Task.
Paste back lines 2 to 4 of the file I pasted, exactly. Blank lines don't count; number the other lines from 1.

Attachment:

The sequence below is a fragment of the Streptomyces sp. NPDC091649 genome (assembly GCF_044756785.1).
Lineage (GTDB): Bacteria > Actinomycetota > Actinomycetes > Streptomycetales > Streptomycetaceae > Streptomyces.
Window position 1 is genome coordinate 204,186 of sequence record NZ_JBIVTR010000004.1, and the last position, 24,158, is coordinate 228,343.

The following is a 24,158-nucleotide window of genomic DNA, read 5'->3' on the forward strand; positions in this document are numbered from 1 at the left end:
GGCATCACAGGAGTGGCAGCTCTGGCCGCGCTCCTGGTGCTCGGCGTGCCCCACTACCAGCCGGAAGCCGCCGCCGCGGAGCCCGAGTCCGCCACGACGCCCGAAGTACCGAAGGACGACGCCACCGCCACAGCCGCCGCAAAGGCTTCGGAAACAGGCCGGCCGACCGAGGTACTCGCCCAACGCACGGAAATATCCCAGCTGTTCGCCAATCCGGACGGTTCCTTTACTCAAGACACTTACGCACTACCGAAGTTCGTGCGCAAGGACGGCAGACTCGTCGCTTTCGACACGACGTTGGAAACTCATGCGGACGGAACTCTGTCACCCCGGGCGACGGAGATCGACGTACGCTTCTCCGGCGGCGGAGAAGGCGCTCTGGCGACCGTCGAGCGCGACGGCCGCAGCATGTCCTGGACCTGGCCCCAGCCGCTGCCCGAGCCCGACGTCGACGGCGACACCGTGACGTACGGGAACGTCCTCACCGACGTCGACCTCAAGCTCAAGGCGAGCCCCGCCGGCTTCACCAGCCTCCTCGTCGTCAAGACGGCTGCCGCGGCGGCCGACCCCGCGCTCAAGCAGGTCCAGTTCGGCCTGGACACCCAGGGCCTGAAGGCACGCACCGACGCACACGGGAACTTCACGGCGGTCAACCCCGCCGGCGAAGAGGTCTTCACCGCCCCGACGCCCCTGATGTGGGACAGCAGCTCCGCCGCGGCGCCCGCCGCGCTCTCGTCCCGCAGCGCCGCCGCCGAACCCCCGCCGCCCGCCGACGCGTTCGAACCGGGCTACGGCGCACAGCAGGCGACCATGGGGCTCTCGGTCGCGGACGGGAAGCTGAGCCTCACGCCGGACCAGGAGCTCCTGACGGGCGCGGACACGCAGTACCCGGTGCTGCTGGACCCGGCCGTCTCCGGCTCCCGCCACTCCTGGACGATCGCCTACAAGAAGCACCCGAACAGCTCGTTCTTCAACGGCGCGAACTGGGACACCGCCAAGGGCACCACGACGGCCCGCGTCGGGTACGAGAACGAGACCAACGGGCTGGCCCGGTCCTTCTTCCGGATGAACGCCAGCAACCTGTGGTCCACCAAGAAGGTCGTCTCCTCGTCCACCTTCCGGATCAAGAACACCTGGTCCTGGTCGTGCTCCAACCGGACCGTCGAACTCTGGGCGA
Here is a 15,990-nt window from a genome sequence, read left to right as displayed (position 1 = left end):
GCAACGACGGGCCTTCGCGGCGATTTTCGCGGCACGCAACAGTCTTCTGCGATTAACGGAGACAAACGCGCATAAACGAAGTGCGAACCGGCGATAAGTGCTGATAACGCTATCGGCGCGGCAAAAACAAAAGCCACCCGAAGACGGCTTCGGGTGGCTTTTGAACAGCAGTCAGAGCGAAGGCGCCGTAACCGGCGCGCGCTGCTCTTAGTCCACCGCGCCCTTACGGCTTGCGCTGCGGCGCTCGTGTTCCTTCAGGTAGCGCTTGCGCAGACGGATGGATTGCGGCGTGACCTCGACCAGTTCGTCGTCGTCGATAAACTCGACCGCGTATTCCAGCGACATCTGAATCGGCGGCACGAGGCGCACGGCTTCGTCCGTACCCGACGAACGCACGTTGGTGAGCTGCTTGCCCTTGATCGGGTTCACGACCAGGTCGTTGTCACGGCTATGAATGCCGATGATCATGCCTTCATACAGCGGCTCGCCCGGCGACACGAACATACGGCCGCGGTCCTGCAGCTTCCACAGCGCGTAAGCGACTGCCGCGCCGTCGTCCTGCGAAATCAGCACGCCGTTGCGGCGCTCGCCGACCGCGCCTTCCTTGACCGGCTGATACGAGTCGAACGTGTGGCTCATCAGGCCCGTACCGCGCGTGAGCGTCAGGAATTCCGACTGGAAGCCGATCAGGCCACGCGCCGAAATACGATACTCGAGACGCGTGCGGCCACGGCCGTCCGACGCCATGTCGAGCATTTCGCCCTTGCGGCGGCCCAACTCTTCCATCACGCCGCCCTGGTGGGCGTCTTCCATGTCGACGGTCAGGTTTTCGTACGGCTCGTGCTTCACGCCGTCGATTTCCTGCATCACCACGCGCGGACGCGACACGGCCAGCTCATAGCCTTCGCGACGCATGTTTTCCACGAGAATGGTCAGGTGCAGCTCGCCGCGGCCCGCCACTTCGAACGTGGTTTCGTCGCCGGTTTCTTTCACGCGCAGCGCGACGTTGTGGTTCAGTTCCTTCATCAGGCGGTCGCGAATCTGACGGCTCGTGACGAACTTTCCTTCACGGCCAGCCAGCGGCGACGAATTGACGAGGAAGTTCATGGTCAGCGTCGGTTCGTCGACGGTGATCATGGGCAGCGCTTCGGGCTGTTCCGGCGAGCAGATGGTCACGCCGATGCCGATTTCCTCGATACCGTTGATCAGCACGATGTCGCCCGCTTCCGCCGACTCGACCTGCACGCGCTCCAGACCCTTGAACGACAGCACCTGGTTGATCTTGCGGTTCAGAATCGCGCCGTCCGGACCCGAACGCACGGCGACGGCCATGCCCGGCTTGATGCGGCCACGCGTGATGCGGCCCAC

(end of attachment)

Lineage (GTDB): Bacteria > Actinomycetota > Actinomycetes > Streptomycetales > Streptomycetaceae > Streptomyces.
Window position 1 is genome coordinate 204,186 of sequence record NZ_JBIVTR010000004.1, and the last position, 24,158, is coordinate 228,343.

The following is a 24,158-nucleotide window of genomic DNA, read 5'->3' on the forward strand; positions in this document are numbered from 1 at the left end: